Injuries & How to Prevent Them: Part 3
STRETCHING AND FLEXIBILITY
Lets start with a question, how many of us can touch our toes? Now for another question, how often when running do you find yourself needing to be able to touch your toes?
There has been a long running debate about the validity of stretching. For many years we were told to stretch before exercise and after exercise, indeed daily stretching has been suggested. However, there is little evidence showing that stretching benefits performance or reduces injury risk. Herbert and Gabriel (2002) found that static stretching before or after exercise had no effect in reducing muscle soreness. Haddad et al. (2013) found that static stretching in the 24 hours prior to performing had a negative effect on explosive power, whereas dynamic stretching improved sprint and long jump performance.
When to do static stretching
Whilst being able to touch our toes when running may not be important, some flexibility is definitely good. Muscle flexibility will help range of motion, the point of the muscles is to move a joint, lack of flexibility therefore will result in a reduced range of motion around that joint. Therefore, if you have identified a lack of range of motion then stretching is definitely a good thing in order to improve that. But not immediately before exercise. One set of muscles that a lot of people typically find is restrictive would be the hip flexors (e.g. Illiacus, Psoas Major, Rectus Femoris). If you’re sitting down, and most of us spend a lot of the day sitting down, then those muscles spent a lot of time shortened. They then get used to being shortened and don’t like to be lengthened. Their opposing muscles, the hip extensors (e.g. Glute Max, Hamstrings) spend a long time stretched, so do we need to do more hamstring stretches? Possibly we need to stretch the hip flexors, which in turn works the hip extensors by making them contract, an important part of running power getting that hip extension.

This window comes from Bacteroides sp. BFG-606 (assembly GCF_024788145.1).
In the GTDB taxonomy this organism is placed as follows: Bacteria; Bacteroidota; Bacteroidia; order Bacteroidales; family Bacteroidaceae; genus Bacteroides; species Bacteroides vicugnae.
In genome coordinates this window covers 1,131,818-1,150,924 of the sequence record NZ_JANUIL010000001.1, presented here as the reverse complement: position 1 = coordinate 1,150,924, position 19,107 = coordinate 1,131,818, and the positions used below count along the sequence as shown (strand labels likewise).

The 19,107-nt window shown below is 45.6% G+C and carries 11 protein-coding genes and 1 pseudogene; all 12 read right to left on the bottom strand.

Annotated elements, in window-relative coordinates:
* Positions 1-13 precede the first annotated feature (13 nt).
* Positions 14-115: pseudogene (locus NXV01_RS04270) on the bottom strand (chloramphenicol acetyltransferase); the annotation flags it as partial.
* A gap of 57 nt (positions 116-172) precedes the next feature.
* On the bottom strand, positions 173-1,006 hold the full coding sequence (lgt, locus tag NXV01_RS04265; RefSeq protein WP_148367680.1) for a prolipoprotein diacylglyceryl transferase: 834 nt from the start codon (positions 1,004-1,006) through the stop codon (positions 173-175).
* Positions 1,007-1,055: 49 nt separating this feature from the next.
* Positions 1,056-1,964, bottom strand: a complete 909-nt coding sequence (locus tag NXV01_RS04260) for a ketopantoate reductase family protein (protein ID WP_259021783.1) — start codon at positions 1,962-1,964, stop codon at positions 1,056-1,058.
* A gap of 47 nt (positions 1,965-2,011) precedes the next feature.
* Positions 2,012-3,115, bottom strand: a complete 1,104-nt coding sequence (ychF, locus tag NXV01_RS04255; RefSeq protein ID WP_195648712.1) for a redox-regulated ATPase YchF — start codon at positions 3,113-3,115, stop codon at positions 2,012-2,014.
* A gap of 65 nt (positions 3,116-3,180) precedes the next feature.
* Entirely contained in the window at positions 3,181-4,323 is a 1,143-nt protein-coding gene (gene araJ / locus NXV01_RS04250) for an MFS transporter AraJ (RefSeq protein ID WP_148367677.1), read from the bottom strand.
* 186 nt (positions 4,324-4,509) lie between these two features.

To perform stretches to increase range of motion, hold the stretch for 30 seconds, anything longer has no additional benefit. Do this twice each side, that’s only 2 minutes a day.
Whilst having good flexibility will produce good range of motion, it is worth noting that flexibility without the muscular strength to manage it can result in hyperextension or balance issues and lead to injuries. Therefore, marry stretching with proprioceptive and strength training, we will look at that in part 4.
Before any exercise, especially running, and even more so before high intensity running such as sprinting, dynamic stretching is very important. This gets the joints mobilised as well as the muscles activated, as we sore in part 2 of this series.
If you believe that static stretching helps then carry on, but the evidence suggests that there are no benefits to it. However, if you identify a lack of range of motion then static stretching will benefit. It’s about identifying a need rather just doing it because it’s always been done.
Haddad, M., Dridi, A., Chtara, M., Chaouachi, A., Wong, D., Behm, D. & Chamari, K. (2013) Static Stretching Can Impair Explosive
Performance For at Least 24 Hours. Journal of Strength and Conditioning Research 28(1): 140-146
Herbert, R. & Gabriel, M. (2002). Effects of Stretching Before and After Exercising on Muscle Soreness and Risk of Injury: A Systematic Review. British Medical Journal 325(7362): 468